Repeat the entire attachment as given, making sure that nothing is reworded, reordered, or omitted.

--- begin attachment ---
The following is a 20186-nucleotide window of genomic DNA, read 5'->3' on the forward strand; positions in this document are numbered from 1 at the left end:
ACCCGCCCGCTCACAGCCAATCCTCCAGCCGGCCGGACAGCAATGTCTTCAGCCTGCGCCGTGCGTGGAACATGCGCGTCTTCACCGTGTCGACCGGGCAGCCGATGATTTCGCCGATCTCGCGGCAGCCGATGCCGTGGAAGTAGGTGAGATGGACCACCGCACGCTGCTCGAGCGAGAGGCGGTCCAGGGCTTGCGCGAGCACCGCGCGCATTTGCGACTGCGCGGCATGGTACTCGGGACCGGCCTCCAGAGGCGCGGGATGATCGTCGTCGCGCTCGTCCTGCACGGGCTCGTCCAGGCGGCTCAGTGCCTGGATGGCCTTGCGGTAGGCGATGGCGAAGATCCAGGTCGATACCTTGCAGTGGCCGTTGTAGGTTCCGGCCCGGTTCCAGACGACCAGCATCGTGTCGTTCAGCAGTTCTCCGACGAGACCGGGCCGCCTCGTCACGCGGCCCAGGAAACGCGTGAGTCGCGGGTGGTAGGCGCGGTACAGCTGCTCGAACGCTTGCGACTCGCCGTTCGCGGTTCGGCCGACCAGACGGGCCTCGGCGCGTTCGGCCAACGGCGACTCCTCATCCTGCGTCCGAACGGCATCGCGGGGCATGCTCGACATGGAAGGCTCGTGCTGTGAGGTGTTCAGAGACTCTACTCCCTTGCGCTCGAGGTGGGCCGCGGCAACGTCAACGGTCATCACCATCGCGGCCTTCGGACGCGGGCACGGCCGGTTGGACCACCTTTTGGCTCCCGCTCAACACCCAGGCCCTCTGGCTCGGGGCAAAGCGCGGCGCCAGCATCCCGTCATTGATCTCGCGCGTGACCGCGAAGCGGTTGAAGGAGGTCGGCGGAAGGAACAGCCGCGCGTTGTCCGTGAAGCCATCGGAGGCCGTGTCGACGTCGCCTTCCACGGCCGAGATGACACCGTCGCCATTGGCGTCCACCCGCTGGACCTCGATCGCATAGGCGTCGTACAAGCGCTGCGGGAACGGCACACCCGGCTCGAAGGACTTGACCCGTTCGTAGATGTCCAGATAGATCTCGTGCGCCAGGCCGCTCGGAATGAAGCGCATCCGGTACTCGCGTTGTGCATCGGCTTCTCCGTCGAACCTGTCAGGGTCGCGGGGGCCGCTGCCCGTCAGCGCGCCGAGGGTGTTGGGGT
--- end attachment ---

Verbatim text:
The following is a 20186-nucleotide window of genomic DNA, read 5'->3' on the forward strand; positions in this document are numbered from 1 at the left end:
ACCCGCCCGCTCACAGCCAATCCTCCAGCCGGCCGGACAGCAATGTCTTCAGCCTGCGCCGTGCGTGGAACATGCGCGTCTTCACCGTGTCGACCGGGCAGCCGATGATTTCGCCGATCTCGCGGCAGCCGATGCCGTGGAAGTAGGTGAGATGGACCACCGCACGCTGCTCGAGCGAGAGGCGGTCCAGGGCTTGCGCGAGCACCGCGCGCATTTGCGACTGCGCGGCATGGTACTCGGGACCGGCCTCCAGAGGCGCGGGATGATCGTCGTCGCGCTCGTCCTGCACGGGCTCGTCCAGGCGGCTCAGTGCCTGGATGGCCTTGCGGTAGGCGATGGCGAAGATCCAGGTCGATACCTTGCAGTGGCCGTTGTAGGTTCCGGCCCGGTTCCAGACGACCAGCATCGTGTCGTTCAGCAGTTCTCCGACGAGACCGGGCCGCCTCGTCACGCGGCCCAGGAAACGCGTGAGTCGCGGGTGGTAGGCGCGGTACAGCTGCTCGAACGCTTGCGACTCGCCGTTCGCGGTTCGGCCGACCAGACGGGCCTCGGCGCGTTCGGCCAACGGCGACTCCTCATCCTGCGTCCGAACGGCATCGCGGGGCATGCTCGACATGGAAGGCTCGTGCTGTGAGGTGTTCAGAGACTCTACTCCCTTGCGCTCGAGGTGGGCCGCGGCAACGTCAACGGTCATCACCATCGCGGCCTTCGGACGCGGGCACGGCCGGTTGGACCACCTTTTGGCTCCCGCTCAACACCCAGGCCCTCTGGCTCGGGGCAAAGCGCGGCGCCAGCATCCCGTCATTGATCTCGCGCGTGACCGCGAAGCGGTTGAAGGAGGTCGGCGGAAGGAACAGCCGCGCGTTGTCCGTGAAGCCATCGGAGGCCGTGTCGACGTCGCCTTCCACGGCCGAGATGACACCGTCGCCATTGGCGTCCACCCGCTGGACCTCGATCGCATAGGCGTCGTACAAGCGCTGCGGGAACGGCACACCCGGCTCGAAGGACTTGACCCGTTCGTAGATGTCCAGATAGATCTCGTGCGCCAGGCCGCTCGGAATGAAGCGCATCCGGTACTCGCGTTGTGCATCGGCTTCTCCGTCGAACCTGTCAGGGTCGCGGGGGCCGCTGCCCGTCAGCGCGCCGAGGGTGTTGGGGT